Let's say I have a simple condenser inside of a HVAC system with 1 point of entry(Super-heated Vapour) and 1 point of exit(Saturated Liquid) for my refrigerant r134a.

  • A pipe passes through it with water for heat transfer reasons. I know at all times the $\dot{m}_W$ (mass flow rate) of that water and the EWT (Entry Water Temperature) and LWT (Leaving Water Temperature) via sensors.
  • The condenser is an isobaric process, so pressure at entry $P_1$ = pressure at exit $P_2$. Pressure is known at all times via sensors.
  • I also know the entry temperature $T_1$ via sensors. Its enthalpy $H_1$ and entropy $S_1$ at entry are known via tables.
  • Because I know the pressure at exit $P_2$ and its a saturated liquid, I know other thermodynamic data: $T_2$, $H_2$, and $S_2$.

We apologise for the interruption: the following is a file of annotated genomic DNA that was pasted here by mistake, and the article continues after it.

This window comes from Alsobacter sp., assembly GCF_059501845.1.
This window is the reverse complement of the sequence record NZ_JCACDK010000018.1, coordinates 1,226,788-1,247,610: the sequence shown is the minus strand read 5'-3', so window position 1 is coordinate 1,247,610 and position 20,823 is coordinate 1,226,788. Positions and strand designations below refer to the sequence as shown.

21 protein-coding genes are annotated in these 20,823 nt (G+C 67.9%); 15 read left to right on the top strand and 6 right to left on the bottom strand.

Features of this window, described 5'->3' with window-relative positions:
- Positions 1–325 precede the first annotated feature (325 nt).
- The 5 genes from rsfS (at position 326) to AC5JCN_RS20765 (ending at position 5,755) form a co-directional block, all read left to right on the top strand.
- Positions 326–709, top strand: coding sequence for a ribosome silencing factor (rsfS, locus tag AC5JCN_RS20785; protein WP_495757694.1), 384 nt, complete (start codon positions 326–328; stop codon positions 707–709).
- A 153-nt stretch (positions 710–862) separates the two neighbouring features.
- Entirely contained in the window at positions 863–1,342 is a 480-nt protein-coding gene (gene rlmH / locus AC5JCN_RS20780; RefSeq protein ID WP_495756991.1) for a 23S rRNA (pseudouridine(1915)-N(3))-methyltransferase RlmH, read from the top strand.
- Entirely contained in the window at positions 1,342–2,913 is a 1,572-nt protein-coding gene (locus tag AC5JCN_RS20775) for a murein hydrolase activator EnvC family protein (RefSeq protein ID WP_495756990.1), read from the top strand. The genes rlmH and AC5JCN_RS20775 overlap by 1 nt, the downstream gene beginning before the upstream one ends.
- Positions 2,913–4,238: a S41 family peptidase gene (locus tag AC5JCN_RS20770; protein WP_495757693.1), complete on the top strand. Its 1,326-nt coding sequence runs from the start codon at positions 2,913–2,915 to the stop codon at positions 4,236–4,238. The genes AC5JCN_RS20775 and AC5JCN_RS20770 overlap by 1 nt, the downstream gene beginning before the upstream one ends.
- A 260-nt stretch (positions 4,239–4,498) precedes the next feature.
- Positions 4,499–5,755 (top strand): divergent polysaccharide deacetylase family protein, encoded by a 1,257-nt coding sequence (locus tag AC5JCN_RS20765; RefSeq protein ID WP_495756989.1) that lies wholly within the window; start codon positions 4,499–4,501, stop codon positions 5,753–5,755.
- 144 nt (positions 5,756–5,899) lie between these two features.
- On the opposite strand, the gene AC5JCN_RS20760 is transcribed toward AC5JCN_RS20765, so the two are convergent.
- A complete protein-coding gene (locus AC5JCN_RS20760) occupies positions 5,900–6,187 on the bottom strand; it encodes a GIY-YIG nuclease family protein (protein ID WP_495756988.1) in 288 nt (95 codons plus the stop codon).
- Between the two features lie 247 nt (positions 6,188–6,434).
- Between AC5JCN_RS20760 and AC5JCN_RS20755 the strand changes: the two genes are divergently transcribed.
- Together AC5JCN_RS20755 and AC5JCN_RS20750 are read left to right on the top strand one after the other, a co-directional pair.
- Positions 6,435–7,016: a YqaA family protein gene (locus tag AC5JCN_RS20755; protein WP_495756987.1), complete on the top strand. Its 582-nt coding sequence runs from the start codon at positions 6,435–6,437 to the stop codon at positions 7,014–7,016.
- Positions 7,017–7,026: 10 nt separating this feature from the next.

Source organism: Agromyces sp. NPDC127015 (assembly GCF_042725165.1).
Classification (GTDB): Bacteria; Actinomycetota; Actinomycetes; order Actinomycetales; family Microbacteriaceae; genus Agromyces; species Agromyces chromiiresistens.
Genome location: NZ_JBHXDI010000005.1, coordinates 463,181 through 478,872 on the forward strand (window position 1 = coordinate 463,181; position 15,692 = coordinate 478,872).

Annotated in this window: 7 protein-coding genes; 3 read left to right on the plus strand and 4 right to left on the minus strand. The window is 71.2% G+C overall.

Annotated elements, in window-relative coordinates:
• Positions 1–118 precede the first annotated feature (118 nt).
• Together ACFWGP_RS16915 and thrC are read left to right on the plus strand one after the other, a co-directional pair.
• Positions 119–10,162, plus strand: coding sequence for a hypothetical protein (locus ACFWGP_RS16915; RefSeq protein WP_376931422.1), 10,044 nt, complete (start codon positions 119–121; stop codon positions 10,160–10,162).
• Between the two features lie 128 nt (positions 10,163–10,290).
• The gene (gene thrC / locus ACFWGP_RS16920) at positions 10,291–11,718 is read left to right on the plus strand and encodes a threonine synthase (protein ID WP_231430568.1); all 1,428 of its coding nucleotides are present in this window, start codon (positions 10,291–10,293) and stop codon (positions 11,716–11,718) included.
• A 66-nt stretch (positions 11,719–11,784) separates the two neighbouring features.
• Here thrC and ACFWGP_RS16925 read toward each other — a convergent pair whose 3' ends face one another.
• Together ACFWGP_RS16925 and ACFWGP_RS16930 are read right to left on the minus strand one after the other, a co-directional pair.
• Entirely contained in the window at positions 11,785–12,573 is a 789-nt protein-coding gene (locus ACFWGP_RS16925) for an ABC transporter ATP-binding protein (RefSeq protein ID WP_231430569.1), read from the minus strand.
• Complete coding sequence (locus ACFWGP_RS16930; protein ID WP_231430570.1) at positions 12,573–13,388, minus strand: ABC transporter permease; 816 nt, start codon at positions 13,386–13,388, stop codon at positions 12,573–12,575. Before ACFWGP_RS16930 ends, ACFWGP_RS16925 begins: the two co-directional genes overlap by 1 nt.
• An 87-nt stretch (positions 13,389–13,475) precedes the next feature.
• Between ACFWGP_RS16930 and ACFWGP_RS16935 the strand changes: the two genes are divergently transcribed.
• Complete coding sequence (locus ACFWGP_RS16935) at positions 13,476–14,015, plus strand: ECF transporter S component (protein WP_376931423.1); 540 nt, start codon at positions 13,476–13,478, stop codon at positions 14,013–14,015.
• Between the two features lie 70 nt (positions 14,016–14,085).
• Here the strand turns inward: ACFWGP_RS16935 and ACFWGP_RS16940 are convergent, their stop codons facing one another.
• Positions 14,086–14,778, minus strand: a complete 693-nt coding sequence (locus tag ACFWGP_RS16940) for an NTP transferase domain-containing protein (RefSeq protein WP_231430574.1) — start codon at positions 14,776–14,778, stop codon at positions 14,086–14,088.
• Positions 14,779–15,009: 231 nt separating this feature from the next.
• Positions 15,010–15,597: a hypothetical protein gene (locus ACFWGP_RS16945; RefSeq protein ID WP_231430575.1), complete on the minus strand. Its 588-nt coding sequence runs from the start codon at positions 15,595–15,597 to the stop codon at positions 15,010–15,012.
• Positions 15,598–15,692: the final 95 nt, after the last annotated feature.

• Lastly, I know control measurement like compressor speed and guide vane opening, so I assume, I can estimate the mass flow rate entering my condenser (not sure how?). I also have access to geometric data of condenser.

To my understanding, inside the condenser, that gas becomes a liquid via heat transfer, and the condenser container is at all times, partly filled with R134a liquid and gas.

Given the above info, how would I use energy/mass conservation, fluid equation/ Bernouilli equation to calculate the depth of water inside my condenser tank?

I want to make a least-square/Gauss estimator of my liquid level given known measurements, and that predictive equation to compare with an actual sensor we already have. It's to get liquid level feedback signals for my control system when its value is outside of my liquid level sensor measuring range.


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